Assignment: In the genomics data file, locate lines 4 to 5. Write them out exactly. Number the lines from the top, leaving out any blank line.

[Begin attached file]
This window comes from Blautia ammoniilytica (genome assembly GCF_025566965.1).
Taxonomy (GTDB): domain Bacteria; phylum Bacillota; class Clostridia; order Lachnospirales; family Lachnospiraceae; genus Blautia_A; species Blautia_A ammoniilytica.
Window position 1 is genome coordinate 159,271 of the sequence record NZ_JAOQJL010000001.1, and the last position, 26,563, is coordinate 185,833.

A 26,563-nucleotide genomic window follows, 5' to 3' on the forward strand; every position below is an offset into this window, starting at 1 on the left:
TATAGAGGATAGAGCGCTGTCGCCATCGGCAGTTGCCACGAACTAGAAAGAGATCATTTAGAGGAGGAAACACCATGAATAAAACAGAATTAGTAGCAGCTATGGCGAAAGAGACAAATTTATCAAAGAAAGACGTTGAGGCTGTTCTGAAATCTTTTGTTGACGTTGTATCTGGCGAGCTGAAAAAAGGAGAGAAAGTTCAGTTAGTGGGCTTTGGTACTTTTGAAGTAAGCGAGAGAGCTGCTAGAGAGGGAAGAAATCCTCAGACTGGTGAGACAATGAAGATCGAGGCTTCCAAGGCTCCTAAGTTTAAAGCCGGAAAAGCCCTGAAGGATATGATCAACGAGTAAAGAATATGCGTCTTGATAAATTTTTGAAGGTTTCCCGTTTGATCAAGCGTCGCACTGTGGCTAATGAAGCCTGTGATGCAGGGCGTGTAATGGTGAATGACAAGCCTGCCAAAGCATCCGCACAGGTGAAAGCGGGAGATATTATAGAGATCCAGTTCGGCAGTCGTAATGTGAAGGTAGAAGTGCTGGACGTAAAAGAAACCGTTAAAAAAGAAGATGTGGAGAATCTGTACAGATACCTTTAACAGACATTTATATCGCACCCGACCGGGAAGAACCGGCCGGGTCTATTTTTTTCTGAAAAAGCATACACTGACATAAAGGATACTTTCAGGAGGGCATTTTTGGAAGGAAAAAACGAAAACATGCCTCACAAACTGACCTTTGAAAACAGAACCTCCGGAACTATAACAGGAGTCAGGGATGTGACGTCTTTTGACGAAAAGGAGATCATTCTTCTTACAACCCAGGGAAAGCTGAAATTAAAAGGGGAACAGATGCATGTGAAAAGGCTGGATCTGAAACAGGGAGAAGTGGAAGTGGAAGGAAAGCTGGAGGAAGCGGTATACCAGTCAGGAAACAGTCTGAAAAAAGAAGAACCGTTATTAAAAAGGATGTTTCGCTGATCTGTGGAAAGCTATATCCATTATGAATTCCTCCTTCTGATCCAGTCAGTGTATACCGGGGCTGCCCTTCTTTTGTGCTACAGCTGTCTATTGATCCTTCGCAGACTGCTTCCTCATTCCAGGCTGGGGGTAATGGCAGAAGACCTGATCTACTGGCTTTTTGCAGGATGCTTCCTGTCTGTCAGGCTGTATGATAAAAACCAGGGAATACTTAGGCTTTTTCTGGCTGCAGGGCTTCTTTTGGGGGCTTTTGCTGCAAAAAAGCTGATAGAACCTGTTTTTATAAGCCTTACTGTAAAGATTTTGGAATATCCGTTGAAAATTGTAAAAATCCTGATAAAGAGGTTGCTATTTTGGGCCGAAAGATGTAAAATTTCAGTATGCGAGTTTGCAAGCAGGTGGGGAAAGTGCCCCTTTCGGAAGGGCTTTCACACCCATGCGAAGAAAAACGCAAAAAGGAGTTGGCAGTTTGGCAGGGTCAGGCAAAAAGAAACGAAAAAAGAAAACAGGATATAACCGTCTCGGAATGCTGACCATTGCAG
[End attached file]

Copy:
A 26,563-nucleotide genomic window follows, 5' to 3' on the forward strand; every position below is an offset into this window, starting at 1 on the left:
TATAGAGGATAGAGCGCTGTCGCCATCGGCAGTTGCCACGAACTAGAAAGAGATCATTTAGAGGAGGAAACACCATGAATAAAACAGAATTAGTAGCAGCTATGGCGAAAGAGACAAATTTATCAAAGAAAGACGTTGAGGCTGTTCTGAAATCTTTTGTTGACGTTGTATCTGGCGAGCTGAAAAAAGGAGAGAAAGTTCAGTTAGTGGGCTTTGGTACTTTTGAAGTAAGCGAGAGAGCTGCTAGAGAGGGAAGAAATCCTCAGACTGGTGAGACAATGAAGATCGAGGCTTCCAAGGCTCCTAAGTTTAAAGCCGGAAAAGCCCTGAAGGATATGATCAACGAGTAAAGAATATGCGTCTTGATAAATTTTTGAAGGTTTCCCGTTTGATCAAGCGTCGCACTGTGGCTAATGAAGCCTGTGATGCAGGGCGTGTAATGGTGAATGACAAGCCTGCCAAAGCATCCGCACAGGTGAAAGCGGGAGATATTATAGAGATCCAGTTCGGCAGTCGTAATGTGAAGGTAGAAGTGCTGGACGTAAAAGAAACCGTTAAAAAAGAAGATGTGGAGAATCTGTACAGATACCTTTAACAGACATTTATATCGCACCCGACCGGGAAGAACCGGCCGGGTCTATTTTTTTCTGAAAAAGCATACACTGACATAAAGGATACTTTCAGGAGGGCATTTTTGGAAGGAAAAAACGAAAACATGCCTCACAAACTGACCTTTGAAAACAGAACCTCCGGAACTATAACAGGAGTCAGGGATGTGACGTCTTTTGACGAAAAGGAGATCATTCTTCTTACAACCCAGGGAAAGCTGAAATTAAAAGGGGAACAGATGCATGTGAAAAGGCTGGATCTGAAACAGGGAGAAGTGGAAGTGGAAGGAAAGCTGGAGGAAGCGGTATACCAGTCAGGAAACAGTCTGAAAAAAGAAGAACCGTTATTAAAAAGGATGTTTCGCTGATCTGTGGAAAGCTATATCCATTATGAATTCCTCCTTCTGATCCAGTCAGTGTATACCGGGGCTGCCCTTCTTTTGTGCTACAGCTGTCTATTGATCCTTCGCAGACTGCTTCCTCATTCCAGGCTGGGGGTAATGGCAGAAGACCTGATCTACTGGCTTTTTGCAGGATGCTTCCTGTCTGTCAGGCTGTATGATAAAAACCAGGGAATACTTAGGCTTTTTCTGGCTGCAGGGCTTCTTTTGGGGGCTTTTGCTGCAAAAAAGCTGATAGAACCTGTTTTTATAAGCCTTACTGTAAAGATTTTGGAATATCCGTTGAAAATTGTAAAAATCCTGATAAAGAGGTTGCTATTTTGGGCCGAAAGATGTAAAATTTCAGTATGCGAGTTTGCAAGCAGGTGGGGAAAGTGCCCCTTTCGGAAGGGCTTTCACACCCATGCGAAGAAAAACGCAAAAAGGAGTTGGCAGTTTGGCAGGGTCAGGCAAAAAGAAACGAAAAAAGAAAACAGGATATAACCGTCTCGGAATGCTGACCATTGCAG